Noel Coward was Right!

Noel Coward was Right!

After viewing one of the “Kitchen Sink Dramas” that ruled in the West End after WWII, Noel Coward was asked what he thought of an actor’s performance that was famed for it’s spontaneity and improvisation.  “The only improvisation I like”, Coward replied, “comes with three weeks of rehearsal.”

Sir Noel Coward

I was reminded of this recently.  I was just starting the Fund-A-Need pitch when the popular and charismatic Director of the Organization walked by the stage.  I called him up, and asked for his input.  After a few seconds it became apparent that he did not know the where the F-A-N money was going.   OUCH!  I backtracked and gave my original pitch.  I don’t think that it cost the organization any money but the director feels bad, I feel bad and the reputation of the organization was ever so slightly tarnished.

It was my fault.  I had forgotten the golden rule.  On stage everything matters.  What would be insignificant in casual conversation becomes heightened when said on stage.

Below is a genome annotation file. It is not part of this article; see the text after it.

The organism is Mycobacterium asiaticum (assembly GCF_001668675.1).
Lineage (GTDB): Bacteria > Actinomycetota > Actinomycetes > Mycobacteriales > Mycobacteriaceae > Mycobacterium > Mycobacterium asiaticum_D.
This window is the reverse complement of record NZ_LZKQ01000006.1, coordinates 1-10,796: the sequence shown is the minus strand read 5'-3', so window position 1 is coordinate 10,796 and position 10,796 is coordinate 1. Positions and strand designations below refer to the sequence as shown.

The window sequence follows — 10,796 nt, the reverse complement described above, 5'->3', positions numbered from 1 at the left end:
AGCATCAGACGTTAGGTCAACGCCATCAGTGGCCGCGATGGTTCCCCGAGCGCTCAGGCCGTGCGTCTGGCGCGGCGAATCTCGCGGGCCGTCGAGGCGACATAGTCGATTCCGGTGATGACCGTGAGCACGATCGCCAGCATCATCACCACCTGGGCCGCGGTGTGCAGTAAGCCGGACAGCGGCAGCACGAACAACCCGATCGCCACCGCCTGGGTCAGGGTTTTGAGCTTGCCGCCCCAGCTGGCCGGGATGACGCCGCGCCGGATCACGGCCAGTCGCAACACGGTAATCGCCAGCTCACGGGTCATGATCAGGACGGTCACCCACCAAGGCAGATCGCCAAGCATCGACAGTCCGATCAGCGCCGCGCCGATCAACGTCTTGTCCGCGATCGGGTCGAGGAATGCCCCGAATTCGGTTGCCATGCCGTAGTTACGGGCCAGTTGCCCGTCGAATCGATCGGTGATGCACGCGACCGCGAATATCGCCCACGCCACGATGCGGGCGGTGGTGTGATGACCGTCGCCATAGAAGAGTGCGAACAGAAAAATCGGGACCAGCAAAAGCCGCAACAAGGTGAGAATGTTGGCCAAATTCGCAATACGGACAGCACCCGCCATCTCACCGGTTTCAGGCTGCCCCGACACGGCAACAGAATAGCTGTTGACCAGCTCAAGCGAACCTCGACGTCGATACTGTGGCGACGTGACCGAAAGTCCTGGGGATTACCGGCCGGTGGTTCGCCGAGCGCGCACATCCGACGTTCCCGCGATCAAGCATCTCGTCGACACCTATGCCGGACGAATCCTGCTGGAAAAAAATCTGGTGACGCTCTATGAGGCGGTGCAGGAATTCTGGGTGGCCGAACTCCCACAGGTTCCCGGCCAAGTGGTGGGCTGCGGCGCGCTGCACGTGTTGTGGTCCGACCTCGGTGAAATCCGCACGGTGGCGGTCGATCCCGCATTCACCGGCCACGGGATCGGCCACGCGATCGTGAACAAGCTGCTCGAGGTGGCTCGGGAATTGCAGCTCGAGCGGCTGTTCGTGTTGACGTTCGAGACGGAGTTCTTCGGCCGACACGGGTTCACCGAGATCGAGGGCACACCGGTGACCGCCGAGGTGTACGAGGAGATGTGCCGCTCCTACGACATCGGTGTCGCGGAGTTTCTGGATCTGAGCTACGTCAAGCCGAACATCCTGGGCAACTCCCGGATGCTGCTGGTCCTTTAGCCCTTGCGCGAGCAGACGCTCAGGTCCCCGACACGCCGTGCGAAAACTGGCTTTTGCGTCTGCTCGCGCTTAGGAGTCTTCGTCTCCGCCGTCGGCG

Everything needs to be rehearsed or at least planned.  At one event I watched a local anchorman start to tell a joke, realize that it was inappropriate, try to back track, dig a deeper hole for himself, and eventually end up revealing some things  that I am sure he would rather have remained private.

A microphone without a script is a dangerous tool.  The classic was a big donor who was being honored by an organization.  On taking the stage to receive his plaque, the donor, who had obviously fully appreciated the free Martini Bar, proceeded to tell everyone that he hated the organization and only gave the money to placate his wife, who, unfortunately could not be there that evening.

One of rules at Reynolds & Buckley is that we avoid “gunslinger” events, where we just come in and do the auction without the prior consulting and planning.  I hope this portion of our service is of use to our clients, but I know for a fact that it is essential to us.  If we do not assimilate your message and goals, a process that takes time, and then practice repeating them in our own words, we will not be able to communicate them clearly and believably to your audience.

A great improv group creates spontaneity through playing theater games.  As a group you learn each others strengths and weaknesses.  You have the time to develop characters and skills that the group learns to depend on.

In other words improvisation can improve with three weeks of rehearsal.

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